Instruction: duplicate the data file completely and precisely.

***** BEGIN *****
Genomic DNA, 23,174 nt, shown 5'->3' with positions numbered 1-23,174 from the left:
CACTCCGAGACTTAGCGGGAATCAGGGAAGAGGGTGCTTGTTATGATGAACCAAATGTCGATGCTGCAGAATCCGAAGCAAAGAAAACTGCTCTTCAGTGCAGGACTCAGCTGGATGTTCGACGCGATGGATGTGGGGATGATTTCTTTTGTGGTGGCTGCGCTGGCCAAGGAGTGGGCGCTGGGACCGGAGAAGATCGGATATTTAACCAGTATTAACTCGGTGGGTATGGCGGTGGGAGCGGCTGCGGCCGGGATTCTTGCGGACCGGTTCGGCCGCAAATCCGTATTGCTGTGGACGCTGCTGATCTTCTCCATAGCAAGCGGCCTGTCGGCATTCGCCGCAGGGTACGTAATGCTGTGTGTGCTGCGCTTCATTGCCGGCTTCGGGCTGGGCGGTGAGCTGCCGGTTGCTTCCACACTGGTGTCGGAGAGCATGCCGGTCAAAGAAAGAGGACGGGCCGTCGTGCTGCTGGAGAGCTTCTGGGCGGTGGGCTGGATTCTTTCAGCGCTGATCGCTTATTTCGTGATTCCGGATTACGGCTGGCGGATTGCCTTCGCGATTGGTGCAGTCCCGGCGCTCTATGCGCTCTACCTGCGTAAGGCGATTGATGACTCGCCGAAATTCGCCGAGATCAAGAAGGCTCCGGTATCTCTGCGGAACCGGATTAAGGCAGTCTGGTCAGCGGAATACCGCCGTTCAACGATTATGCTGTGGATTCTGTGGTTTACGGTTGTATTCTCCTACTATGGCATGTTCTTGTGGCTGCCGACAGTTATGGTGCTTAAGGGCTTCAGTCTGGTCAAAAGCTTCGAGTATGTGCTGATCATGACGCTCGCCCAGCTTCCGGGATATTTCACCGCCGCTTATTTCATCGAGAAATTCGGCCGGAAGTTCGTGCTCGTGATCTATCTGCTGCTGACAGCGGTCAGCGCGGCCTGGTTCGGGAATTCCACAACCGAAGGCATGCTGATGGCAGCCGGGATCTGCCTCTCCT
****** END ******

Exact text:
Genomic DNA, 23,174 nt, shown 5'->3' with positions numbered 1-23,174 from the left:
CACTCCGAGACTTAGCGGGAATCAGGGAAGAGGGTGCTTGTTATGATGAACCAAATGTCGATGCTGCAGAATCCGAAGCAAAGAAAACTGCTCTTCAGTGCAGGACTCAGCTGGATGTTCGACGCGATGGATGTGGGGATGATTTCTTTTGTGGTGGCTGCGCTGGCCAAGGAGTGGGCGCTGGGACCGGAGAAGATCGGATATTTAACCAGTATTAACTCGGTGGGTATGGCGGTGGGAGCGGCTGCGGCCGGGATTCTTGCGGACCGGTTCGGCCGCAAATCCGTATTGCTGTGGACGCTGCTGATCTTCTCCATAGCAAGCGGCCTGTCGGCATTCGCCGCAGGGTACGTAATGCTGTGTGTGCTGCGCTTCATTGCCGGCTTCGGGCTGGGCGGTGAGCTGCCGGTTGCTTCCACACTGGTGTCGGAGAGCATGCCGGTCAAAGAAAGAGGACGGGCCGTCGTGCTGCTGGAGAGCTTCTGGGCGGTGGGCTGGATTCTTTCAGCGCTGATCGCTTATTTCGTGATTCCGGATTACGGCTGGCGGATTGCCTTCGCGATTGGTGCAGTCCCGGCGCTCTATGCGCTCTACCTGCGTAAGGCGATTGATGACTCGCCGAAATTCGCCGAGATCAAGAAGGCTCCGGTATCTCTGCGGAACCGGATTAAGGCAGTCTGGTCAGCGGAATACCGCCGTTCAACGATTATGCTGTGGATTCTGTGGTTTACGGTTGTATTCTCCTACTATGGCATGTTCTTGTGGCTGCCGACAGTTATGGTGCTTAAGGGCTTCAGTCTGGTCAAAAGCTTCGAGTATGTGCTGATCATGACGCTCGCCCAGCTTCCGGGATATTTCACCGCCGCTTATTTCATCGAGAAATTCGGCCGGAAGTTCGTGCTCGTGATCTATCTGCTGCTGACAGCGGTCAGCGCGGCCTGGTTCGGGAATTCCACAACCGAAGGCATGCTGATGGCAGCCGGGATCTGCCTCTCCT